You can record raw video in some cameras, like those from RED and Blackmagic Design. Other cameras use external modules or monitor/recorders to record raw. There are even some “hacks” that allow for DSLR cameras to record their raw data, and they can produce some nice images. But those hacks aren’t necessarily the most stable, so they remain the domain of the bravest and most experimental of souls.
Raw shooters often fall into two categories. The first category contains those looking for maximum image quality. The second category leans toward those seeking maximum flexibility. If you find yourself shooting a feature with controlled lighting, where you are trying to squeeze the best look out of every scene, you probably want to shoot in raw. Your camera will record the most image data possible resulting in lovely images.
But less obvious are those shooters who operate in changing lighting conditions. They are greatly benefited by shooting raw because their cameras are operating with the greatest flexibility to adjust for exposure, color temperature, and tint. That flexibility will enable far more options in the color grading stage of post-production. It is often the filmmakers who engage deeply in both production and post-production work that become the most enthusiastic about raw capture. They observe the benefits of quality and flexibility on set and in post. That allows them to make spur-of-the-moment decisions in production knowing that they will have the tools in post to accommodate for dynamic on-set changes in exposure.
Visual effects artists get an enormous benefit when the primary footage has been captured in a high-resolution raw format. Many non-raw codecs use chroma subsampling to save space on memory cards, but chroma subsampling can cause lots of issues for VFX work, especially on green screens.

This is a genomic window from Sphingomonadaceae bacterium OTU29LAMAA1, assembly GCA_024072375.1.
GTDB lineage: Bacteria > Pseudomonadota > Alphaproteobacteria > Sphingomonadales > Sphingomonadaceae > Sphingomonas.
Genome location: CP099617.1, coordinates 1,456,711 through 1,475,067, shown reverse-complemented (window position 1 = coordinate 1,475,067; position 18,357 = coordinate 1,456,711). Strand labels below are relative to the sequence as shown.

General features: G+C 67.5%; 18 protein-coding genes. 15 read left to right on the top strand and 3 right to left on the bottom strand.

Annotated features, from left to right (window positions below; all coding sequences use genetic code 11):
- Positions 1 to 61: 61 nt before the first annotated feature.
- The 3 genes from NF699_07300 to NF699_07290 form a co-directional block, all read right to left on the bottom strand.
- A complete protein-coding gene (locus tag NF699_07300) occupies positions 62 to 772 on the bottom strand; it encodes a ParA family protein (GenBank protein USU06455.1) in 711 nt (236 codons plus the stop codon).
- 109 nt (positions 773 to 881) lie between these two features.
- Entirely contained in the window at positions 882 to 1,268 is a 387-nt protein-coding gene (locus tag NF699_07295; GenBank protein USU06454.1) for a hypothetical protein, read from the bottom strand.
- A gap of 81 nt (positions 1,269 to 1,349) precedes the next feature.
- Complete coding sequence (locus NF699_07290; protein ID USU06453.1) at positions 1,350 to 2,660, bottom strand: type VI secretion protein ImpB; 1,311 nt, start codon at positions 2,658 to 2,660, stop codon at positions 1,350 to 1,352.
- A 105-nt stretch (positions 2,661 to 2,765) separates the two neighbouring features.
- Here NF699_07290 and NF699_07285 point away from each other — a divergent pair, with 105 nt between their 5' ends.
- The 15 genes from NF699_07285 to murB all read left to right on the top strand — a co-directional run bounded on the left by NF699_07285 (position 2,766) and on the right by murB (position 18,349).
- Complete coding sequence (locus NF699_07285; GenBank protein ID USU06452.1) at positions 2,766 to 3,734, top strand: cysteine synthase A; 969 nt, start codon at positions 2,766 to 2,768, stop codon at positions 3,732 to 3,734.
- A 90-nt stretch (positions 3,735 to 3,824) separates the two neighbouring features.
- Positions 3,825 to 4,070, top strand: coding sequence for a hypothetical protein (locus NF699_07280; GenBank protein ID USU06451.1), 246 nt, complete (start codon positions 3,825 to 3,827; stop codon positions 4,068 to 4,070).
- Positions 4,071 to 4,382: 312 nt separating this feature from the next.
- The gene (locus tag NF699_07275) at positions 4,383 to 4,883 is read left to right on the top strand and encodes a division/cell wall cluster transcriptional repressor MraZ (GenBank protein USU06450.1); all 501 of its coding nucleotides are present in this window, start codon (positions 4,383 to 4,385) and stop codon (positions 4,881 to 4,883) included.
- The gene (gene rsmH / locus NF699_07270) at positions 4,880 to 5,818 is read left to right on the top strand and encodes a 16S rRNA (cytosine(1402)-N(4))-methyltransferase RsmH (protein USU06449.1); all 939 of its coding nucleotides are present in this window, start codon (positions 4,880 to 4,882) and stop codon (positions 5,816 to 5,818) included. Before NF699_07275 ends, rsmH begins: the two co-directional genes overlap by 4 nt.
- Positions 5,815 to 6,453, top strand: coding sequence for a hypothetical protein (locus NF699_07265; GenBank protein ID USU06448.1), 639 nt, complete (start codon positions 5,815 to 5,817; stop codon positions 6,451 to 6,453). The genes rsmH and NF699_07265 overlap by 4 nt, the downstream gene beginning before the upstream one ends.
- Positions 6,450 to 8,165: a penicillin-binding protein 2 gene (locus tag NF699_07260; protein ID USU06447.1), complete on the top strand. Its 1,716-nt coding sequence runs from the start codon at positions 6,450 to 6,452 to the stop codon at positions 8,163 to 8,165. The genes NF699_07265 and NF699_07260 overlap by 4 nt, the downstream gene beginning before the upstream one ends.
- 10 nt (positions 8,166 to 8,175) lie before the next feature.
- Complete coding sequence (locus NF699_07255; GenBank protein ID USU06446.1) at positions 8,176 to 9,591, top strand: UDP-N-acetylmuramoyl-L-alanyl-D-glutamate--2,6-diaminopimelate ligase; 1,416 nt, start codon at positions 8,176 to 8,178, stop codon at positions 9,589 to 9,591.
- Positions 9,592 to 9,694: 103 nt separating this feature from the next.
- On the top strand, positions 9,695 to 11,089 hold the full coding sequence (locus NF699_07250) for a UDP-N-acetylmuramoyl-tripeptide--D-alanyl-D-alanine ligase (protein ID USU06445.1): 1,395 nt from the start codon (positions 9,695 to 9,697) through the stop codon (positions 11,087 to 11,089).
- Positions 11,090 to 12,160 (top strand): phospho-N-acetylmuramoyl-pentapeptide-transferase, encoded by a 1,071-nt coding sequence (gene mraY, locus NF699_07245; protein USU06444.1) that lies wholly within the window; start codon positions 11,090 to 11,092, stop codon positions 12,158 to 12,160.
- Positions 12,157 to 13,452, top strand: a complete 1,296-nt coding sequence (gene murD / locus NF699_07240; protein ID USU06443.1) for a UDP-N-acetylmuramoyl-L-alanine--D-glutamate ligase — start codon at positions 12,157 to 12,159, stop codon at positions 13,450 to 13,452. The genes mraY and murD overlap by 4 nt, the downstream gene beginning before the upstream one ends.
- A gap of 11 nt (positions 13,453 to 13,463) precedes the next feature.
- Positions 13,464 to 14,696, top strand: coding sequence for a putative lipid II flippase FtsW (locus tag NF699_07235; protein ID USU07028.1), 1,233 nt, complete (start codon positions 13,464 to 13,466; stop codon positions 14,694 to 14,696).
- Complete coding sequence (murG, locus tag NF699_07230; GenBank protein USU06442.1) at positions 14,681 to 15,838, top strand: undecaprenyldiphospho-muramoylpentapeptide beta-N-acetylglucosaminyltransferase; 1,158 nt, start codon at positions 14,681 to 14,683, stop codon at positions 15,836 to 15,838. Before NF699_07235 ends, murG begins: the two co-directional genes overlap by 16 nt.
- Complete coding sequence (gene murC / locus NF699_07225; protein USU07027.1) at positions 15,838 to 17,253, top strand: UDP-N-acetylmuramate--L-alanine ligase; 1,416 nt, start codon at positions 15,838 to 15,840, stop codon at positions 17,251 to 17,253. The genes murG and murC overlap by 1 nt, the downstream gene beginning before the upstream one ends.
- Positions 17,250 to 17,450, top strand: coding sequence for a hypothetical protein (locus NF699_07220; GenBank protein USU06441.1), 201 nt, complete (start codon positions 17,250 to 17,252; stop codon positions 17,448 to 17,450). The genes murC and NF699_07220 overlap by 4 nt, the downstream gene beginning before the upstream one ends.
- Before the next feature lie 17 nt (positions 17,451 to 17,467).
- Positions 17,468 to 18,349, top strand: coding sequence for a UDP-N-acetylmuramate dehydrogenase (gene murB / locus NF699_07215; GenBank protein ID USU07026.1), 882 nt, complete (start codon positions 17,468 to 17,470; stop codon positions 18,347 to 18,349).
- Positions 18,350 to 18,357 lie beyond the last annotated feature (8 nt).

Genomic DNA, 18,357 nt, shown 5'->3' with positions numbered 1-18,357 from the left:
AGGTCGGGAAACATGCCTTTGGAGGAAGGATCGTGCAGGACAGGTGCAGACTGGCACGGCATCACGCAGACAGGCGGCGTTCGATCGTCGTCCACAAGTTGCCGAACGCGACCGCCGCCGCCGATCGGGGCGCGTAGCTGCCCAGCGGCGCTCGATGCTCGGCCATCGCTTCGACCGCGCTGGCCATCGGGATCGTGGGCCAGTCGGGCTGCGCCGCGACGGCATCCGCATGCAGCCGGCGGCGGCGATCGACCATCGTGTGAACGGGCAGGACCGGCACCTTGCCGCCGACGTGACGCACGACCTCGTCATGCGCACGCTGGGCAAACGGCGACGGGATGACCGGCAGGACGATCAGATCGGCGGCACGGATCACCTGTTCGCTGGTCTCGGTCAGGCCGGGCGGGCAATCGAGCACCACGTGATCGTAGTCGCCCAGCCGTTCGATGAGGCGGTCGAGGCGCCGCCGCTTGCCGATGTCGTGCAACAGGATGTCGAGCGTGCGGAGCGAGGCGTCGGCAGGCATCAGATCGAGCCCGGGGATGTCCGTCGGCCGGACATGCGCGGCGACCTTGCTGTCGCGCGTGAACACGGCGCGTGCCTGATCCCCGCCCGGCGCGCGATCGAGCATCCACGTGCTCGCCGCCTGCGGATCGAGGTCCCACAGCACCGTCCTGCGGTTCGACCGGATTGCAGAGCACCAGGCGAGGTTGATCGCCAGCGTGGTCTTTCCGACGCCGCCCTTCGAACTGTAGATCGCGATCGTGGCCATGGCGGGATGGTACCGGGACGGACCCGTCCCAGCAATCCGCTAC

Raw never uses chroma subsampling and thus avoids the potential for nasty jagged edges when keyed. Separating the subject from the green screen becomes a lot easier. Additionally, correcting the “spill” (the amount of green reflected on your subject) gets simpler as well because raw gives you more color data to work with. This is even true if the application doing the keying uses an image downsampled from the raw. So you might shoot in 6K raw, and transcode to 4K ProRes 4444, to do the keying (perhaps because of hardware limitations). The result will still be superior to something shot natively in 4K ProRes 4444.
When it comes to VFX, the higher the original image quality, the easier the workflow.
Solo shooters are juggling a lot of hats. Audio, exposure, focus, battery life, stabilization, schedule and more. So why in the world would you want to shoot in raw? Because raw can hide a multitude of sins. It gives you an edge when facing changing lighting conditions and can help to compensate in situations where you might have more time in post than you do on set. Some cameras offer compressed versions of raw. In this way, you’re still keeping the flexibility in post, but you are getting the file sizes down to something more manageable. They won’t be small, like h.264, but the flexibility is awesome when you need it. And the solo shooter can use every advantage that they can get.